After “Emperor Doom,” Killgrave’s greatest contribution to the Marvel Universe was his daughter. In the pages of Alpha Flight, it was revealed that the Purple Man once used his powers to force a woman to live with him and to love him. During this forced captivity, Killgrave actually fell in love with the woman and released her from his thrall. Of course, the woman was horrified and fled, but she was pregnant and, years later, her daughter developed the same powers as her father. Joining Alpha Flight, the daughter of Killgrave took the name Persuasion and became one of Canada’s finest (if now, all but forgotten) heroes. Persuasion was an important part of Alpha Flight for a while, but after the book chronicling the adventures of Canada’s greatest super team ended, Persuasion barely appeared again. But her creation was important because it established Killgrave as a man who would use his powers to achieve his sexual desires. Not only was Purple Man a criminal, now, he was a sexual predator and all of a sudden, the creep factor of the Silver Age character amped-up considerably.
This new aspect of Killgrave would help lead to the character becoming the living nightmare in the pages of Alias. Persuasion’s mother wasn’t the only woman Killgrave had used to fulfill his lustful, slimy desires, as fans of Jessica Jones would soon find out. When Alias first began in 2001, fans were introduced to Jessica Jones, a broken woman who had once been a colorful super hero named Jewel. It was clear that something awful had happened to Jones, the once hopeful hero who fans were witnessing descend into a morass of booze and violence. What fans didn’t know was that Jones’ plunge into numbing desperation happened because of the almost forgotten Daredevil villain, the Purple Man. I won’t go into detail as I don’t want to spoil any story elements for those about to binge watch Jessica Jones on Netflix, but I will say that under the direction of Alias creators Brian Michael Bendis and Michael Gaydos, Killgrave was no longer a tool or a fool, he was a Dracula-like evil, an ever present and palpable threat to Jessica Jones’ very sanity.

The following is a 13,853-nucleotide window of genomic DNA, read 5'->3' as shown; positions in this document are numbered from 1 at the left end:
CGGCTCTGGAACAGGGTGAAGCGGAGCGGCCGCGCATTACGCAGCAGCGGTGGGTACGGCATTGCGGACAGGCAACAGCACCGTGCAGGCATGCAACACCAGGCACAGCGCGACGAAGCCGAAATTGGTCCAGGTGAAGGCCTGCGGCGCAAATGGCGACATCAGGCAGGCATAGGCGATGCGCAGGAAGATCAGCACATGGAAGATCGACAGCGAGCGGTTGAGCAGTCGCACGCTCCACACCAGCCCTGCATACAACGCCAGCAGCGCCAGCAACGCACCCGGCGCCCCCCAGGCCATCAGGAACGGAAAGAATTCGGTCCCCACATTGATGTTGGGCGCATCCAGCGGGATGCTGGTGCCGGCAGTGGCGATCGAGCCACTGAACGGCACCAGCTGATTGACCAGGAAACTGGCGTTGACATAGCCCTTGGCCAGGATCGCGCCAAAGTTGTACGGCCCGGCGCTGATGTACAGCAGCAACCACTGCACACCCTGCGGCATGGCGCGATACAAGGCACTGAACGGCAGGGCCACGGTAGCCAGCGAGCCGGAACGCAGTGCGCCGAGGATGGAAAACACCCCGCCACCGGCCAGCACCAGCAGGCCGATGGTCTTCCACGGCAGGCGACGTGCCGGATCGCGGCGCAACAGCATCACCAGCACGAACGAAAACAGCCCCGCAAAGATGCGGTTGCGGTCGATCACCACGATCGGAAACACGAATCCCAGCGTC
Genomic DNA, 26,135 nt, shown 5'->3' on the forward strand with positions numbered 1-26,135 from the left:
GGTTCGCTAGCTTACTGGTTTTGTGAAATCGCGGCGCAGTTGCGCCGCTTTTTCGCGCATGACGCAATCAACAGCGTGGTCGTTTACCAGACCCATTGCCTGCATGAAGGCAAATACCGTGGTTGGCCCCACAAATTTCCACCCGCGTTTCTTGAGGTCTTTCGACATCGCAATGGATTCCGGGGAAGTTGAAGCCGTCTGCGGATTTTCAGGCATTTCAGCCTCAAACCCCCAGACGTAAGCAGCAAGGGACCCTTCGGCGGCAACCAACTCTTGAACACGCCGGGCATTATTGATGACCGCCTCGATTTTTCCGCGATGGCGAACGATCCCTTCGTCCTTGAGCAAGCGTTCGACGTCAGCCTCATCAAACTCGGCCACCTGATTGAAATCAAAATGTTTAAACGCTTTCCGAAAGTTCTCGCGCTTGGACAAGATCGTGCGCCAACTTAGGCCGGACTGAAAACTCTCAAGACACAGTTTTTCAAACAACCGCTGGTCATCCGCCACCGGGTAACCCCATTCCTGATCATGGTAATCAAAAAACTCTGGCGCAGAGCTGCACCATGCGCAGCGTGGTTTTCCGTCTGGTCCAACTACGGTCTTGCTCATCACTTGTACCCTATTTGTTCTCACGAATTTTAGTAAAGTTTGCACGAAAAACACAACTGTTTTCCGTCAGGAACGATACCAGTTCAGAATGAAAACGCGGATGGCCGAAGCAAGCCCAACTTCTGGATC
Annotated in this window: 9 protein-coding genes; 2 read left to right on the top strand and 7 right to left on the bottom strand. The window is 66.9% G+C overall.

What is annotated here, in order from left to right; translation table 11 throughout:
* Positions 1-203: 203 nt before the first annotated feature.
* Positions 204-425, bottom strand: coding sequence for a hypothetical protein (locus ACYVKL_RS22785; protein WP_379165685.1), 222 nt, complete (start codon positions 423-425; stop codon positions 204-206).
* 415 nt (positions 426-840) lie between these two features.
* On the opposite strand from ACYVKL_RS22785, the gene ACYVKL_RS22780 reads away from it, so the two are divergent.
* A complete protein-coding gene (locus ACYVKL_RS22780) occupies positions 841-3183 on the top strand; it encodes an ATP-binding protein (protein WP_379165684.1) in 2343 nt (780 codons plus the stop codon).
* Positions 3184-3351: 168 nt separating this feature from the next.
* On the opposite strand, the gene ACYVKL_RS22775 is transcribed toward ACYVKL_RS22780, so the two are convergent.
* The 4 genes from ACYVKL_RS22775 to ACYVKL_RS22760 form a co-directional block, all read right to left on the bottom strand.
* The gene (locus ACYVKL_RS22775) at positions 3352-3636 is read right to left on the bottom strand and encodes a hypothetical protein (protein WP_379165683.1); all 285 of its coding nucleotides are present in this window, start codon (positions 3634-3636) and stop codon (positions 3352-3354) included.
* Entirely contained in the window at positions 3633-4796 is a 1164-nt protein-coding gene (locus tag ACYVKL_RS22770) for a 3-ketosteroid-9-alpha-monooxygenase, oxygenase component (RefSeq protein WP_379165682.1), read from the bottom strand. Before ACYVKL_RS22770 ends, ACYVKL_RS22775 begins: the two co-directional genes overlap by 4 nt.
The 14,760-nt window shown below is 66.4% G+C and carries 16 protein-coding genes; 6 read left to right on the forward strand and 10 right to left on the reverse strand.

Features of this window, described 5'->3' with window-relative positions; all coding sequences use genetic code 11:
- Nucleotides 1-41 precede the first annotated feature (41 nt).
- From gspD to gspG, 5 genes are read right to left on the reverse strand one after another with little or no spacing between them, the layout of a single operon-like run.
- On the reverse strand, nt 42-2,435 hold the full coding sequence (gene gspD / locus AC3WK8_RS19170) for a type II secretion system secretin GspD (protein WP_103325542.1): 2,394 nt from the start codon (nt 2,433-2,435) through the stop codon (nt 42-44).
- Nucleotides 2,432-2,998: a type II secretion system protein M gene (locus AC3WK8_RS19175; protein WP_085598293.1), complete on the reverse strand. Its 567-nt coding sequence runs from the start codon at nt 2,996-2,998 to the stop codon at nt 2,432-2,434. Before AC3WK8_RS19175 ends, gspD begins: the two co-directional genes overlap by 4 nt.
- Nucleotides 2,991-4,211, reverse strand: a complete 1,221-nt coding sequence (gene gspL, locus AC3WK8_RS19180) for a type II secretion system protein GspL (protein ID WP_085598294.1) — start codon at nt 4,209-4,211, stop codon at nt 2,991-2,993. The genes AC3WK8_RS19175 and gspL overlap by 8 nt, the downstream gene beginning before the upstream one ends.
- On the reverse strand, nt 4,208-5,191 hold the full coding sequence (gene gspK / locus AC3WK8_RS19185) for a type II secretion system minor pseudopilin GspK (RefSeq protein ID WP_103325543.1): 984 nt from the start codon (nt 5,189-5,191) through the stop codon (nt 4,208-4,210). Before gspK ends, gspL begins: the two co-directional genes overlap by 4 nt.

Killgrave didn’t even have to appear on the page to be threatening as any hue of purple to appear in the book was terrifying. As Alias continued, the threat of Killgrave became more and more intense. In the pages of Marvel’s first mature readers title, Killgrave was portrayed as a violent psychopath, a rapist, a master manipulator, and a killer. He was the reason that Jessica was a broken woman and no longer a hopeful hero. He was the greatest evil Jessica Jones had to face and the story of Alias was built towards the final violent confrontation between Purple Man and broken woman. It was truly intense, and fans of Marvel on Netflix will soon get to see it play out before their very eyes.
After his appearance in “Alias,” the Purple Man was no longer a joke. He was no longer a forgotten villain from a bygone age; he was now a potent symbol of evil in the Marvel Universe. After his final confrontation with Jessica Jones in the pages of Alias, Killgrave popped up in the pages of New Avengers and once again in Daredevil, both appearances continuing to build on the villain’s new status as horrifying string puller. Recently, Killgrave the Purple Man made his TV debut, played perfectly by a legend in the annals of geek culture, the 10th Doctor himself, David Tennant. If critical praise and adoring audiences are to be believed, Killgrave may have successfully stolen the show. Not bad for a criminal mastermind that was almost forgotten.